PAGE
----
Which Gets More Attention — A Bullied Teen Or A ‘Bullied’ Burger? One Video Seeks To Find Out.

A few moments of heartbreak, a few moments of hope.

With October being National Bullying Prevention Month, Burger King set out to conduct an in-store, hidden-camera social experiment about bullying at an L.A. location. The question was wacky-yet-straightforward: would people be more affected by a bullied burger or a bullied teen? The results, to put it simply, were quite surprising and a bit unsettling.


Here's the set-up: a Burger King employee (an actor) would "bully" a Whopper Jr. by smashing it with his fists and serve it to customers (real people). Those patrons would also be confronted by seeing a high school junior (an actor) bullied by his peers (also actors). The experiment was to see which of the two situations — or both — the patrons would complain about more.

Before we give away too many spoilers, check out the video for yourself:

In the end, 95 percent of customers reported the bullied Whopper Jr. — complaining about how their burger had been treated. This compared to just 12 percent stood up for the high school junior being bullied — reacting to how a fellow human was being treated. Is a cheap food item worth more than potentially someone's life?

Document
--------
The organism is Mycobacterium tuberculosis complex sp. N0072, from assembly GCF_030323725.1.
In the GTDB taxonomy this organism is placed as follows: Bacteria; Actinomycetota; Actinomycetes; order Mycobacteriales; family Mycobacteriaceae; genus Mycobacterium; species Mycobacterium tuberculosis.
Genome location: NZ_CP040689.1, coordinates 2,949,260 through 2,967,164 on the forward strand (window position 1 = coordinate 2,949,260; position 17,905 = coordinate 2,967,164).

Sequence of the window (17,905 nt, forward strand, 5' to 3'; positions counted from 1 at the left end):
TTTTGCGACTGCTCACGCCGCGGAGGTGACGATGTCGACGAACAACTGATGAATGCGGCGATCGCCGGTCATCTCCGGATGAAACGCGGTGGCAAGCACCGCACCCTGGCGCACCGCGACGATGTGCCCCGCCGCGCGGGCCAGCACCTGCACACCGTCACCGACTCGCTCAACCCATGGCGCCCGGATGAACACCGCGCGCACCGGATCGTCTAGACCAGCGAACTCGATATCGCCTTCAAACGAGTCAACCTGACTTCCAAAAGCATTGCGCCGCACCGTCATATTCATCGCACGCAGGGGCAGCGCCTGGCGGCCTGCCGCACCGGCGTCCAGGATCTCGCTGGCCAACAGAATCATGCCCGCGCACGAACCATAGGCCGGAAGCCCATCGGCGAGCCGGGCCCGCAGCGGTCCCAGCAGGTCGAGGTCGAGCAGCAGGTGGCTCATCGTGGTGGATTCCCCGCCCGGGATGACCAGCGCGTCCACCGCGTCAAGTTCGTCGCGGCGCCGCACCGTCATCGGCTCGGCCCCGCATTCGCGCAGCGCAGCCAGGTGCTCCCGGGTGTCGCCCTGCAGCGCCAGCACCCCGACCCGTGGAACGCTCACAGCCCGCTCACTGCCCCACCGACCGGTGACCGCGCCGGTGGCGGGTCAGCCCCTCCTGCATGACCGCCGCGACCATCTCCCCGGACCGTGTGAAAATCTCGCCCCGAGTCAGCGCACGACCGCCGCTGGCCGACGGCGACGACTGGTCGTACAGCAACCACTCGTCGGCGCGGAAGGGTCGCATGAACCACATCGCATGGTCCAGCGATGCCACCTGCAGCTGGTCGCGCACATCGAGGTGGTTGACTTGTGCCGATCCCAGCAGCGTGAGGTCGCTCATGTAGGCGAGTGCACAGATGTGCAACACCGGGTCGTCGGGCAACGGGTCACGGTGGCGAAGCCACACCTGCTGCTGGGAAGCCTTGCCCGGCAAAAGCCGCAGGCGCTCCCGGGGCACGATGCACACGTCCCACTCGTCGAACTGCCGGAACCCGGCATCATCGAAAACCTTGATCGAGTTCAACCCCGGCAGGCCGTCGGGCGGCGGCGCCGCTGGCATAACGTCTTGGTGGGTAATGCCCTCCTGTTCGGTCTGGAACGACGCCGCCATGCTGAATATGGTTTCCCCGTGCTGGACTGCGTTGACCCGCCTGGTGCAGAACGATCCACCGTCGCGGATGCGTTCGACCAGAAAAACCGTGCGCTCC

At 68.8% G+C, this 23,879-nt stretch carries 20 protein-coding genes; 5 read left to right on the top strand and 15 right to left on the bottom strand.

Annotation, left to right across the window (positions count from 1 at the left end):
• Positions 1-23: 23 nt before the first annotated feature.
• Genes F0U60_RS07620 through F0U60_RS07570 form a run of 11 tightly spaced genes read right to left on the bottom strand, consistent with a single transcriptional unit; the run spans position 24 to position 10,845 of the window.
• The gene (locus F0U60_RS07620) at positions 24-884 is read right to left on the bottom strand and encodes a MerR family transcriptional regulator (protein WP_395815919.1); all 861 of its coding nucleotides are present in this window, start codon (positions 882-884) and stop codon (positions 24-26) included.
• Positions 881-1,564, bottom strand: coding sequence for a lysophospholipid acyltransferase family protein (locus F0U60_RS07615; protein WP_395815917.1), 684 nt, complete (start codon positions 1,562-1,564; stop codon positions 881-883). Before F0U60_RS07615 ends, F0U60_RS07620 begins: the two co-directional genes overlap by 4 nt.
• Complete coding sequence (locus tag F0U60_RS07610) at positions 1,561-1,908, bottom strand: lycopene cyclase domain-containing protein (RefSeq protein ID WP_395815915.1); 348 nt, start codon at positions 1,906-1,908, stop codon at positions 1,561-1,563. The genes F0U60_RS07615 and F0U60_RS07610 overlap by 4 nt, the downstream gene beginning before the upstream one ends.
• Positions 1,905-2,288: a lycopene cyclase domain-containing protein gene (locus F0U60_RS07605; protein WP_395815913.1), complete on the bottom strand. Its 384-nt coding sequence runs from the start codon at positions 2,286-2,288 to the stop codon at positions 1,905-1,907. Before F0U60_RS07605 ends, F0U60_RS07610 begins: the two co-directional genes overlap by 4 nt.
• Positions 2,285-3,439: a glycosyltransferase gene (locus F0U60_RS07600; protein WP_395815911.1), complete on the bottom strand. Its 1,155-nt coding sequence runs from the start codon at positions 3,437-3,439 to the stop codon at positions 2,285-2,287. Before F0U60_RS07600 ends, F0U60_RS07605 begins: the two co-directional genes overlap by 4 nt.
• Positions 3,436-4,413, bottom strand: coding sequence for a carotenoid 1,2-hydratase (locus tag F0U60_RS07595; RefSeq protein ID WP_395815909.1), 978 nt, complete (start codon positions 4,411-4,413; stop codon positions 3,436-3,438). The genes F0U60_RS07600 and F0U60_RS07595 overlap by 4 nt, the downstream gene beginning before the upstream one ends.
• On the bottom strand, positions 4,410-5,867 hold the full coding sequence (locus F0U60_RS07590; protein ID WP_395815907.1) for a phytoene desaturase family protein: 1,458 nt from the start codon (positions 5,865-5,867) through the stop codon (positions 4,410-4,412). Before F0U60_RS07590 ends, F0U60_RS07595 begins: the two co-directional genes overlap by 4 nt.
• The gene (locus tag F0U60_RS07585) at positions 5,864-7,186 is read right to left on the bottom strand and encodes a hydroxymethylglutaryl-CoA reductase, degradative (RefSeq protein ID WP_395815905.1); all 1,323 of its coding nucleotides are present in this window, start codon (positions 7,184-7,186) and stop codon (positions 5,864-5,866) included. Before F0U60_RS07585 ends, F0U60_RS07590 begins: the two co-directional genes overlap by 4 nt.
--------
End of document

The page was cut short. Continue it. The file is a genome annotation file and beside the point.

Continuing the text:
Before getting too depressed at seeing people up in arms about their mashed-up burger, there is a beacon of hope at the end of the video. We get to see how two people put their food aside to intervene in the bullying taking place in front of their eyes as opposed to on their plate. This shows that when bystanders who see bullying step up, they can put an end to it.

"We know that bullying takes on many forms: physical, verbal, relational, and online. But the first step to putting an end to bullying is to take a stand against it," No Bully's CEO and founder, Nicholas Carlisle, said. "Our partnership with Burger King is an example of how brands can bring positive awareness to important issues. You have to start somewhere, and they chose to start within."

No Bully — a San Francisco-based nonprofit founded in 2003 — is a collaboration of educators, psychologists, and lawyers working to prevent the current generation of students from enduring the bullying they experienced in school. This is important work since, according to a 2014 UNICEF study, each year 30 percent of students worldwide are the targets of bullying.

(H/T: Adweek)


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